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Aberdeen, Union Terrace Gardens, Public Toilets

Public Convenience (19th Century)

Site Name Aberdeen, Union Terrace Gardens, Public Toilets

Classification Public Convenience (19th Century)

Alternative Name(s) Statue To King George Vi; Union Street; Union Terrace

Canmore ID 184358

Site Number NJ90NW 188.02

NGR NJ 93912 06106

Datum OSGB36 - NGR

Permalink http://canmore.org.uk/site/184358

Ordnance Survey licence number 100057073. All rights reserved.
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Digital Images

Administrative Areas

  • Council Aberdeen, City Of
  • Parish Aberdeen
  • Former Region Grampian
  • Former District City Of Aberdeen
  • Former County Aberdeenshire

Archaeology Notes

NJ90NW 188.02 93912 06106

The gentlemen's public toilets at Union Terrace Gardens stand directly beneath the statue to King George VI at NGR NJ 9391 0610. They are not marked on the OS plan NJ9306SE, dated 1967.

Information from RCAHMS (DHR), May 2001.

During October 2000, RCAHMS conducted a photographic survey of the gentlemen's public toilets at Union Terrace Gardens. The purpose of this survey was to enhance and augment the National Monuments Record Scotland. At the time of the survey the toilets were still open for public use, though they were threatened with closure and redevelopment.

Visited by RCAHMS (MKO), October 2000.

A very fine Gentlemen's public convenience situated beneath the corner of Union Terrace and Union Street, with access via stairs also leading to Union Terrace Gardens.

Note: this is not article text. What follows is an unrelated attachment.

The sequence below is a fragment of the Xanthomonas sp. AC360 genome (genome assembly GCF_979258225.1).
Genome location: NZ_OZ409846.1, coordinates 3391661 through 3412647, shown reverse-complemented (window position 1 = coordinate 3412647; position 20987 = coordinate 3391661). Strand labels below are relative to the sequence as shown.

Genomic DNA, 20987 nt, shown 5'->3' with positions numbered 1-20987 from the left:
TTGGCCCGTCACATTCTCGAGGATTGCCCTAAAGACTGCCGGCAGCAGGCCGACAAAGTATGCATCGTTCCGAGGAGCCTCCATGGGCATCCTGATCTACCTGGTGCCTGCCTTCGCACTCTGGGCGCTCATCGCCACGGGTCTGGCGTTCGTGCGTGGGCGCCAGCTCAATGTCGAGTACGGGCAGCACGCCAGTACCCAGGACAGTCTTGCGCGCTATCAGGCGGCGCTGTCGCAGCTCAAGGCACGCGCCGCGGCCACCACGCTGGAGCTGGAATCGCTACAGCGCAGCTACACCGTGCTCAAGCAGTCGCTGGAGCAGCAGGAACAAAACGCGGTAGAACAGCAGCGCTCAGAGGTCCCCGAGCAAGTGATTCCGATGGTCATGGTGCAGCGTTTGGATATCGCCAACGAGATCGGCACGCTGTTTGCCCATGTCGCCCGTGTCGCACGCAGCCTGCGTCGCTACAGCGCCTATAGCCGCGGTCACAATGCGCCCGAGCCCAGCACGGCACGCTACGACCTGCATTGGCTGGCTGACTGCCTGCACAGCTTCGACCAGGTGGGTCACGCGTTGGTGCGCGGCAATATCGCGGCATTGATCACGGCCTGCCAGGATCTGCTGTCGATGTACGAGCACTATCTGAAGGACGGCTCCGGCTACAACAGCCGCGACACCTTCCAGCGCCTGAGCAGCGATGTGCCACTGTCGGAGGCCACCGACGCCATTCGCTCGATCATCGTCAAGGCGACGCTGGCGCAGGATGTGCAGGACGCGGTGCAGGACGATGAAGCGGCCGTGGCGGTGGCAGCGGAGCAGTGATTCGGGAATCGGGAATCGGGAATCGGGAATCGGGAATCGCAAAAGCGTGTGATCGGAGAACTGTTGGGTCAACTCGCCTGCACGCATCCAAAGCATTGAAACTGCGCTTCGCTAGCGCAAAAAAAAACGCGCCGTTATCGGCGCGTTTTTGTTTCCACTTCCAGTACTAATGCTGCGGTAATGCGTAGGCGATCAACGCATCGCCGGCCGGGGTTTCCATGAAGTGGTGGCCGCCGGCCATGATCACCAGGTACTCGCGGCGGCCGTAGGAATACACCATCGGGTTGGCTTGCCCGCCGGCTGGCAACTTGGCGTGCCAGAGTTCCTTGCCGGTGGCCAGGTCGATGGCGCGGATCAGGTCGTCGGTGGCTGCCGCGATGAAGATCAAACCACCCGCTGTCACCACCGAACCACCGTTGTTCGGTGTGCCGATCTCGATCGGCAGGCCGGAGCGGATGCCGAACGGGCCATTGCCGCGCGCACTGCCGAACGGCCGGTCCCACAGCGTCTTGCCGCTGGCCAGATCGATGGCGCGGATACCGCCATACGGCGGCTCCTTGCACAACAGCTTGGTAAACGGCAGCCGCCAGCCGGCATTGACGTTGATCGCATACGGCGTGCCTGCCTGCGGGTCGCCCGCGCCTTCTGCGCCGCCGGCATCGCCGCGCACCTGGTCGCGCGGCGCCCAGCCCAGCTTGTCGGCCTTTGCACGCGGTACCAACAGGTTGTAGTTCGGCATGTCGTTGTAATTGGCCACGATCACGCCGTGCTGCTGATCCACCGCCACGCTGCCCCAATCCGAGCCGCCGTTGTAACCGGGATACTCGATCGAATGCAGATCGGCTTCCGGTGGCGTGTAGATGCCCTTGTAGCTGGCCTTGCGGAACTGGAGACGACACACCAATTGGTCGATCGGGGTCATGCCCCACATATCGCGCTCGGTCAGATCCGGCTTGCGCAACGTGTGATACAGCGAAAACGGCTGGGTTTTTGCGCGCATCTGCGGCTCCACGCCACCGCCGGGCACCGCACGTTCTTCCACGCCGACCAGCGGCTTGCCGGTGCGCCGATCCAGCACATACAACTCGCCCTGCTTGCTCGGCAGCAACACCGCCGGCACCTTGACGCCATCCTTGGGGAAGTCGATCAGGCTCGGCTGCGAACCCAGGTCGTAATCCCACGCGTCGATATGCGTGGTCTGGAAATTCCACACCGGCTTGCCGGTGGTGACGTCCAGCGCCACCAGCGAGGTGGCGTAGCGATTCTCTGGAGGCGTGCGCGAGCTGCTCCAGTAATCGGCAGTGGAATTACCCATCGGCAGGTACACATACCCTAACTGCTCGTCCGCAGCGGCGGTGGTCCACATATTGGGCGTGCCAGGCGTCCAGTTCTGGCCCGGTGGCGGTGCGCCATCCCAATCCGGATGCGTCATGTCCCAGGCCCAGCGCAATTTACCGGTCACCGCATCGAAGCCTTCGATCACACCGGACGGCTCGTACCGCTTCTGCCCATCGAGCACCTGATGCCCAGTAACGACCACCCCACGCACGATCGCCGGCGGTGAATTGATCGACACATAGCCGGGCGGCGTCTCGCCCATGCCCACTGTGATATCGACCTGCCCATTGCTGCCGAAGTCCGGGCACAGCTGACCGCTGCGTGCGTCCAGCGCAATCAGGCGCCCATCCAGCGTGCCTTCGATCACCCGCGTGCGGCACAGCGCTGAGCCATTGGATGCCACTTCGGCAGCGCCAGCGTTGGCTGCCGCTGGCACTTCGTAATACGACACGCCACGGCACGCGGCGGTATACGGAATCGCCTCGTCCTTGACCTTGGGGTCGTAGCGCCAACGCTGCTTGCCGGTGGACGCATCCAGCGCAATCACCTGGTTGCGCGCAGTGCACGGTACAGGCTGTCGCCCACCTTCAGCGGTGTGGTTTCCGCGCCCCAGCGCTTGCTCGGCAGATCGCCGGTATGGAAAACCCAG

At the time of the RCAHMS photographic survey, this facility was threatened with closure, and despite still being in use, was in a poor condition. However, its original spendour was still very evident, and many of its fittings and much of its decor were comparable with those at Rotheway Pier's gentlemen's toilets on the Island of Bute.

The principal features worthy of note were a curved range of 23 stall urinals made by Doulton of Lambeth (London) and Paisley (Renfrewshire), each with simulated grey marble tops and wings. Many of the Doulton nameplates survived. One of at least three glass-fronted cisterns (mounted on ornate cast-iron brackets) also survived, the others having been replaced by more modern units.

The facility was also equipped with two blocks of three cubicles, and a further pair of cubicles in the east corner. Most of these retained coin-operated brass locks, although most were not operational. All the original water closets and cisterns in the cubicles appeared to have been replaced. As well as an attendant's office, there was a door to an annex, but access to this room was not possible at the time of survey.

In addition to the fixtures, much of the decor had survived reasonably intact, and was dominated by glazed pale green wall tiles, with bands of decorative tiles beneath a moulded dado, and ornate moulded tiles forming a cornice at the wallhead around the blocks of toilet cubicles. These were augmented by plain cream ceiling tiles, and a mosaic-effect 'Granolite' floor.

Illumination was provided predominantly by fluorescent strip lights, assisted by windows facing the park, the upper panes of which comprised original stained glass. In addition, there were two multi-paned rectangular re-inforced glass 'Lenscrete' skylights providing light through the Union Street pavement above.

Visited by RCAHMS (MKO), October 2000.

Architecture Notes